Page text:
Your source for CHS news


Your source for CHS news


Your source for CHS news


Strike Back: Educational expert, students discuss teacher protests, future of education system

Avery Thorpe
Junior Audrey Satchivi and her mom Marie Satchivi talk before the start of the school day. Audrey said she believes that by being the daughter of a teacher at CHS makes all the teacher union protests more personal.

On Feb. 9, the Bureau of Labor Statistics announced that there were seven major work stoppages involving 1,000 or more workers in 2017, the second lowest number on record, and none of which included teachers. Less than two weeks later, West Virginia teachers began a nine-day walkout to protest low wages.

Since then, similar teacher strikes and walkouts occurred in Kentucky, Oklahoma, New Jersey, Arizona and Colorado.

According to Teresa Meredith, president of the Indiana State Teachers Association (ISTA), these kinds of teacher protests were very infrequent until about six months ago, when teachers in West Virginia and Oklahoma decided that enough was enough. She said education reforms like funding cuts have taken their toll, leading schools and teachers to speak up.

As the daughter of English teacher Marie Satchivi, junior Audrey Satchivi said she has a unique perspective on the effort teachers here put into their jobs.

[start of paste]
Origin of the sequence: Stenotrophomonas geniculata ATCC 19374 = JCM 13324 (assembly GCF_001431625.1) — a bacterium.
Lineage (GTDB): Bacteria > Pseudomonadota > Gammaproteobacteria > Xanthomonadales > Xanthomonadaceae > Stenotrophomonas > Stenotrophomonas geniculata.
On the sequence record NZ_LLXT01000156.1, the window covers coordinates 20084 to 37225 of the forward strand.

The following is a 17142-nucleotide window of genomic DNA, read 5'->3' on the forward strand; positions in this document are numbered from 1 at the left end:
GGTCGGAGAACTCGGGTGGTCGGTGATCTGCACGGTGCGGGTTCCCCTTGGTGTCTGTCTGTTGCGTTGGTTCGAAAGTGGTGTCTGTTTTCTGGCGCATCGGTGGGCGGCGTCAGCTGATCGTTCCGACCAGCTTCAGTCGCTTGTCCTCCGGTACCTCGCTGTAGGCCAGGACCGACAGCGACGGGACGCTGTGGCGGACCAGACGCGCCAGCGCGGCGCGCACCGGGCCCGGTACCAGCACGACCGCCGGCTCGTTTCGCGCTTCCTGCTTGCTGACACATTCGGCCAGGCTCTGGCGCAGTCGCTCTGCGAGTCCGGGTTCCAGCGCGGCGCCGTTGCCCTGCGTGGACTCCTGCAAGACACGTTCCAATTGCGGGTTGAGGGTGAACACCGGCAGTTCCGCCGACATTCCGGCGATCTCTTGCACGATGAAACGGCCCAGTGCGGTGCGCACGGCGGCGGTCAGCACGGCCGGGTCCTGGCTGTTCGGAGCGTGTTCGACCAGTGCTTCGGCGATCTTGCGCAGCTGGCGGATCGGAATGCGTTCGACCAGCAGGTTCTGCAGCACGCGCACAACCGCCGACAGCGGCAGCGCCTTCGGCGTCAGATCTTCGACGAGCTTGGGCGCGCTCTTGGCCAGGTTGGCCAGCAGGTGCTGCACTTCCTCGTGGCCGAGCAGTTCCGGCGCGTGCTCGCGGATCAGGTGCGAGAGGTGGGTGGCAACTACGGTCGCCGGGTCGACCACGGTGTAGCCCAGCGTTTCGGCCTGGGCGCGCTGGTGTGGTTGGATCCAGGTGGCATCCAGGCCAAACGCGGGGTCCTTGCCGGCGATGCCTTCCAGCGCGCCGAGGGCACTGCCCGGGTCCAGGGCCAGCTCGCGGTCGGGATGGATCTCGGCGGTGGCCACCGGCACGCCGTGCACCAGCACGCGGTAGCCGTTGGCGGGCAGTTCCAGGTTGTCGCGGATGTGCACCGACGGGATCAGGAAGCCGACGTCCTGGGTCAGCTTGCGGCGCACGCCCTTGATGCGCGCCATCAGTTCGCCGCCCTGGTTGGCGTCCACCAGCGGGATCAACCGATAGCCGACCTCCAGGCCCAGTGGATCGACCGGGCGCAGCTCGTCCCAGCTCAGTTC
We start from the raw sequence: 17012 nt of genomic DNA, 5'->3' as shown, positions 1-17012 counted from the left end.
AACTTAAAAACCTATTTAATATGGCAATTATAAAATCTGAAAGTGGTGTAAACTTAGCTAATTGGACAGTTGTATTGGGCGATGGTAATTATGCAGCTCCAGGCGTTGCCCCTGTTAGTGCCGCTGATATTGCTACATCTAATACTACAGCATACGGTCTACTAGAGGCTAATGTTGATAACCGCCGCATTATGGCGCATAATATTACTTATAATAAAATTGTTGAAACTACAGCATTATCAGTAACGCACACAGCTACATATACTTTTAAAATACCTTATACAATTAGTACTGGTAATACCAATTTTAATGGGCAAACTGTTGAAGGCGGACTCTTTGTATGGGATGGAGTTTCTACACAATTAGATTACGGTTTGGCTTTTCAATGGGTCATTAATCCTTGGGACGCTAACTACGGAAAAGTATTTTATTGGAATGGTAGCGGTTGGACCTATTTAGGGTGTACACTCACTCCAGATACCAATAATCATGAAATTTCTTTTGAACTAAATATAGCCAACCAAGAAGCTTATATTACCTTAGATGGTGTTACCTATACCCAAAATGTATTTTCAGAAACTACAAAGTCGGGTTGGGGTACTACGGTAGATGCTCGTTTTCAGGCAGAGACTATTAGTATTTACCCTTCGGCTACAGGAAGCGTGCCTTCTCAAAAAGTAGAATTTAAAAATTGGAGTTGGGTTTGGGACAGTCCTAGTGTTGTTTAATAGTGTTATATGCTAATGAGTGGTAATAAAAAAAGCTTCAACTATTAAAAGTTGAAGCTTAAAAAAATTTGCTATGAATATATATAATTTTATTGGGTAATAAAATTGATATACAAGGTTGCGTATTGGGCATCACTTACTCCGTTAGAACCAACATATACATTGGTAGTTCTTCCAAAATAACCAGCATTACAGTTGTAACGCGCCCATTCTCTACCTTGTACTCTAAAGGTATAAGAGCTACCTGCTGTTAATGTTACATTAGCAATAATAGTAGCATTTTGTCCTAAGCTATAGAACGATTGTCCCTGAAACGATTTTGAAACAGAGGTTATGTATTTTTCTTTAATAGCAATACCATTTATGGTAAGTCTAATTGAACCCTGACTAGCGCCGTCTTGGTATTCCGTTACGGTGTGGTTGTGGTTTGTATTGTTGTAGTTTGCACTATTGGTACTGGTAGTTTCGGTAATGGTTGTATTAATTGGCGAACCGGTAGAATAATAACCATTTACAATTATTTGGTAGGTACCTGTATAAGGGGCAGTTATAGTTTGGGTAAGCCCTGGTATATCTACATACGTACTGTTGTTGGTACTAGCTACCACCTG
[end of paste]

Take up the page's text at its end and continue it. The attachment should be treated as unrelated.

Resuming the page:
Satchivi said, “(Having a mother who is a teacher) makes (the school strikes, walkouts and protests) more personal to me because I see that a lot of the teachers, they do have families, and they’re struggling on those teacher salaries.”

Today, Meredith said the ISTA gets calls and messages everyday from members who are not happy with the current educational system. She said a member called recently and said she was thinking about leaving the profession.

Meredith said, “With the changes that are coming (to evaluate schools and teachers)—not only the graduation pathway changes, but some of the A-to-F changes, some of the letter grade changes are being made there—she’s just feeling overwhelmed. She’s tired of things changing every single year, and she’s frustrated.”

According to Meredith, next year is a school-funding year, in which the legislature will decide what the state’s school funding formula will look like.

“There is a rumble that’s beginning to start,” Meredith said. “It’s the right time to begin talking here in Indiana about what we need and what kind of student support we’re getting.”

Brooke Weisner, daughter of chemistry teacher Sandy Weisner and freshman, said successful teacher strikes have student support in common.

“Students and parents that (support the strikes), make a huge difference because if the parents support it, then the school administration is more likely to listen to it,” she said.

Satchivi, however, said she is not among those students who support the strikes. While she said she believes teachers deserve to strike, she said now may not be the right time.

“The strikes affect more than just the teachers. They affect the students that are out of school, too, and it’s important that the teachers do voice their opinion, but at the same time, they have to take into account that it’s almost the end of the year,” Satchivi said.

Still, she said there is not necessarily a good time for teachers to strike, so success in other states could lead Indiana teachers to protest as well.

However, many state governments, including Indiana’s, do not allow schools to strike.